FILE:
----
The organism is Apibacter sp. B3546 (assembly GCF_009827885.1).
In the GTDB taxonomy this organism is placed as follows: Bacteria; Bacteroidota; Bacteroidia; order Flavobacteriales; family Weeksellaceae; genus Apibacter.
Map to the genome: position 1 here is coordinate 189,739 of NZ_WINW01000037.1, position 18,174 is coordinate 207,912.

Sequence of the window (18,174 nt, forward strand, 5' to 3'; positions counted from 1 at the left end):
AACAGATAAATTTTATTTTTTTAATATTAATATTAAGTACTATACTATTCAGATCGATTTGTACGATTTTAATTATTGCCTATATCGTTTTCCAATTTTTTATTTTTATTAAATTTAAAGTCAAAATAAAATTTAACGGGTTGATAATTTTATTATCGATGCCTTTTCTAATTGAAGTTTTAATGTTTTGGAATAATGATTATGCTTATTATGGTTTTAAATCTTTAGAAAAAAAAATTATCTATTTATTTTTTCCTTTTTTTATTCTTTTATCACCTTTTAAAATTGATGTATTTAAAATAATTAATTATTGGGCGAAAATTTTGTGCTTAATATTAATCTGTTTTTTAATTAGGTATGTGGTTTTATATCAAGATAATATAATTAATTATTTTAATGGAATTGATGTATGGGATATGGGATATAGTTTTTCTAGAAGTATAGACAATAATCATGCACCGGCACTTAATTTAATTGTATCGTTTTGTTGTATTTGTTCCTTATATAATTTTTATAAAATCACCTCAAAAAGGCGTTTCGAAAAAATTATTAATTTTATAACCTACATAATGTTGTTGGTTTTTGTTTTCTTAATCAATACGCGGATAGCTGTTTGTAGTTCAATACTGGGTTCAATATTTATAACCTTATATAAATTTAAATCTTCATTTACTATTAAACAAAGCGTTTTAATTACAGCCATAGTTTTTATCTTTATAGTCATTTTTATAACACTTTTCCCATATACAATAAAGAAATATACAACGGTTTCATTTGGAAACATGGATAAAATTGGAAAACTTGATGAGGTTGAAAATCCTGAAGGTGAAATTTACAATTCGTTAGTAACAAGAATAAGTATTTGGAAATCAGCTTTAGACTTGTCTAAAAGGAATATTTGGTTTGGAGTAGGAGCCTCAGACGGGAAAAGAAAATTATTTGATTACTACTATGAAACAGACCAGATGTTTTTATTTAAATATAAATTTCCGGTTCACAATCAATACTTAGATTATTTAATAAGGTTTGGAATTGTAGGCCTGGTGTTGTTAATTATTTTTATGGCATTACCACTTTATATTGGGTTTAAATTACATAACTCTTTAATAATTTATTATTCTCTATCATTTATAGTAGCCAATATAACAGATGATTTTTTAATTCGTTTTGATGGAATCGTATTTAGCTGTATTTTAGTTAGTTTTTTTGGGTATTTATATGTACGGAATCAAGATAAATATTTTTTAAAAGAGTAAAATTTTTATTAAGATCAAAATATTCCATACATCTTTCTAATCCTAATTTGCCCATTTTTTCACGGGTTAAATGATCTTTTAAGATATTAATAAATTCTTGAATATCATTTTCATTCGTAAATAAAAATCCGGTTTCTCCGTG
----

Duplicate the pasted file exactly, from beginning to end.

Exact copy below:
The organism is Apibacter sp. B3546 (assembly GCF_009827885.1).
In the GTDB taxonomy this organism is placed as follows: Bacteria; Bacteroidota; Bacteroidia; order Flavobacteriales; family Weeksellaceae; genus Apibacter.
Map to the genome: position 1 here is coordinate 189,739 of NZ_WINW01000037.1, position 18,174 is coordinate 207,912.

Sequence of the window (18,174 nt, forward strand, 5' to 3'; positions counted from 1 at the left end):
AACAGATAAATTTTATTTTTTTAATATTAATATTAAGTACTATACTATTCAGATCGATTTGTACGATTTTAATTATTGCCTATATCGTTTTCCAATTTTTTATTTTTATTAAATTTAAAGTCAAAATAAAATTTAACGGGTTGATAATTTTATTATCGATGCCTTTTCTAATTGAAGTTTTAATGTTTTGGAATAATGATTATGCTTATTATGGTTTTAAATCTTTAGAAAAAAAAATTATCTATTTATTTTTTCCTTTTTTTATTCTTTTATCACCTTTTAAAATTGATGTATTTAAAATAATTAATTATTGGGCGAAAATTTTGTGCTTAATATTAATCTGTTTTTTAATTAGGTATGTGGTTTTATATCAAGATAATATAATTAATTATTTTAATGGAATTGATGTATGGGATATGGGATATAGTTTTTCTAGAAGTATAGACAATAATCATGCACCGGCACTTAATTTAATTGTATCGTTTTGTTGTATTTGTTCCTTATATAATTTTTATAAAATCACCTCAAAAAGGCGTTTCGAAAAAATTATTAATTTTATAACCTACATAATGTTGTTGGTTTTTGTTTTCTTAATCAATACGCGGATAGCTGTTTGTAGTTCAATACTGGGTTCAATATTTATAACCTTATATAAATTTAAATCTTCATTTACTATTAAACAAAGCGTTTTAATTACAGCCATAGTTTTTATCTTTATAGTCATTTTTATAACACTTTTCCCATATACAATAAAGAAATATACAACGGTTTCATTTGGAAACATGGATAAAATTGGAAAACTTGATGAGGTTGAAAATCCTGAAGGTGAAATTTACAATTCGTTAGTAACAAGAATAAGTATTTGGAAATCAGCTTTAGACTTGTCTAAAAGGAATATTTGGTTTGGAGTAGGAGCCTCAGACGGGAAAAGAAAATTATTTGATTACTACTATGAAACAGACCAGATGTTTTTATTTAAATATAAATTTCCGGTTCACAATCAATACTTAGATTATTTAATAAGGTTTGGAATTGTAGGCCTGGTGTTGTTAATTATTTTTATGGCATTACCACTTTATATTGGGTTTAAATTACATAACTCTTTAATAATTTATTATTCTCTATCATTTATAGTAGCCAATATAACAGATGATTTTTTAATTCGTTTTGATGGAATCGTATTTAGCTGTATTTTAGTTAGTTTTTTTGGGTATTTATATGTACGGAATCAAGATAAATATTTTTTAAAAGAGTAAAATTTTTATTAAGATCAAAATATTCCATACATCTTTCTAATCCTAATTTGCCCATTTTTTCACGGGTTAAATGATCTTTTAAGATATTAATAAATTCTTGAATATCATTTTCATTCGTAAATAAAAATCCGGTTTCTCCGTG